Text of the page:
Governor Kay Ivey's office recently said that she is considering both long and short-term solutions to address the recent crime wave in Montgomery that recently led to stray gunfire hitting a government office in the downtown area.

Montgomery has been rocked with a wave of particularly violent crime, including robberies and murders targeting Hispanics and a recent mass shooting that injured 13 people at a massive neighborhood party. With the increased crime has come criticism of Mayor Steven Reed and the city's policies regarding policing.

SEE: State, federal law enforcement investigating Montgomery triple homicide after string of crimes against Hispanics in the city

SEE ALSO: Montgomery bloodshed: Like Nero fiddling while Rome burned, Mayor Reed tweets

The Montgomery Police Department (MPD) is also chronically understaffed, although Reed refuses to state how many officers are currently employed at the MPD.

RELATED: Montgomery Mayor Reed inconsistent with answers on police department staffing numbers

Far from being relegated to specific neighborhoods and areas, violent crime is now moving closer and closer to the downtown area, where most government buildings and offices are located. On Monday, police also responded to the Alabama Center for Commerce building, where bullet holes were found in the upper windows of the building.

With crime escalating, some Montgomery lawmakers have already begun filing bills to curb crime in several prominent municipalities, including Montgomery. One bill would allow the state to appoint an interim police chief in municipalities until the problem is curbed.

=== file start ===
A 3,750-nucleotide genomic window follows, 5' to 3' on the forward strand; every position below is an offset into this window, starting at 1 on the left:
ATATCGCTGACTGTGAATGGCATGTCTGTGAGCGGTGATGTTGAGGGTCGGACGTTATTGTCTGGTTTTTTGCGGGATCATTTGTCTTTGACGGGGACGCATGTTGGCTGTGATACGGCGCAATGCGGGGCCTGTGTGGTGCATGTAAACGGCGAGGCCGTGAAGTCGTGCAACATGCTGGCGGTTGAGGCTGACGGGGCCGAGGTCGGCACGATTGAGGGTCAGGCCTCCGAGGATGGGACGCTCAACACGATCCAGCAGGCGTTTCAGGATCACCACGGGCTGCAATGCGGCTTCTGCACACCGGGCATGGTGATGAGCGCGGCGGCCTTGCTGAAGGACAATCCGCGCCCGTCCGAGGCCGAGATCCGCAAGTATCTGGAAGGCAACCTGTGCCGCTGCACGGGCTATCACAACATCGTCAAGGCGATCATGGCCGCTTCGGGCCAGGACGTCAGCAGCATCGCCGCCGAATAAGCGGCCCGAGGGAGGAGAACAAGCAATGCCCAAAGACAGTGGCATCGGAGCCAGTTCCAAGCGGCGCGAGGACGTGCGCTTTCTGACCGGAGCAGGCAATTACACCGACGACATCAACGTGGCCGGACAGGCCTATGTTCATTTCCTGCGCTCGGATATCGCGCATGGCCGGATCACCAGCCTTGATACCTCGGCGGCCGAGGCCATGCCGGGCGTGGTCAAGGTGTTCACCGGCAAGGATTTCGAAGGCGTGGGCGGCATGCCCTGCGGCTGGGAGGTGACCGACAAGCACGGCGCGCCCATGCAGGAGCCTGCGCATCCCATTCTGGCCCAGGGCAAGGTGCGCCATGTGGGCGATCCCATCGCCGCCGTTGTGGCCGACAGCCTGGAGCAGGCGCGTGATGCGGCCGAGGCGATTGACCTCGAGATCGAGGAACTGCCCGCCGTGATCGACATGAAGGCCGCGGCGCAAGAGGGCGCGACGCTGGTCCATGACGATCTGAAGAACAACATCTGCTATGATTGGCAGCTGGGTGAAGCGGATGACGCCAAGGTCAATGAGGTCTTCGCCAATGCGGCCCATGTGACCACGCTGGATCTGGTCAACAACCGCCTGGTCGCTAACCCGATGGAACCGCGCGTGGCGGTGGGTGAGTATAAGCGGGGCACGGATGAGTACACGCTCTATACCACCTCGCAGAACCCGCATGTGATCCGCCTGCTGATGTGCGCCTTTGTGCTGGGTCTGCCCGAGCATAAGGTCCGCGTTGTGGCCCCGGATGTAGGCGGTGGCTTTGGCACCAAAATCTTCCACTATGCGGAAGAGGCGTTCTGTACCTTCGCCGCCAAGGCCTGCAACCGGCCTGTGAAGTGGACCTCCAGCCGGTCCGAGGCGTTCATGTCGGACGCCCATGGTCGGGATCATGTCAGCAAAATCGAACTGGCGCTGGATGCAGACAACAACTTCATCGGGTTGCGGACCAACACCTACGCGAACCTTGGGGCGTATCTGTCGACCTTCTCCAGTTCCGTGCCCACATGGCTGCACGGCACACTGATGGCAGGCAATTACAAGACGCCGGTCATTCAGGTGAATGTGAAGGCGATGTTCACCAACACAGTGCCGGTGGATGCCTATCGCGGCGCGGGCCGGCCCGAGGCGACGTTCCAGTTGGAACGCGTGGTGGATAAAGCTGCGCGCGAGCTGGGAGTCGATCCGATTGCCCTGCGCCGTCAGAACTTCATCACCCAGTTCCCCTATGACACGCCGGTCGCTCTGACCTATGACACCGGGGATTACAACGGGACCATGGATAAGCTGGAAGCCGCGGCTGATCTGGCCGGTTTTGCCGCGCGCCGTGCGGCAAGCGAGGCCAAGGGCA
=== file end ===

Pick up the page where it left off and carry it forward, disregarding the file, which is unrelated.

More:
SEE: Montgomery lawmakers push against Mayor Reed's narrative blaming permitless carry for escalating crime

Some in the state have even suggested a proverbial nuclear option by bringing in the National Guard. The last time an Alabama governor used the National Guard to address crime in a city was in 1954. Then-Governor Gordon Persons deployed the Guard into Phenix City after the assassination of Attorney General-elect Albert Patterson, who ran on stamping out the gambling, prostitution, bootlegging and other crimes in the city and Russell County.

The result was the total dismantlement of the corruption and organized crime in the area, leading to over 700 indictments against public officials, law enforcement officers and citizens.

1819 News asked the governor's office specifically about solutions her office is considering in Montgomery, up to and including National Guard intervention.

Her office responded by saying, "There is no doubt violent crime is on the rise across the United States, including in areas of Alabama. As stated during the governor's inaugural address, public safety is a priority in Alabama and should be at the forefront of federal, state, and local governments. The governor is currently engaging with law enforcement officials on short-term solutions, while vetting long-term solutions that would be addressed during the 2025 Regular Session."

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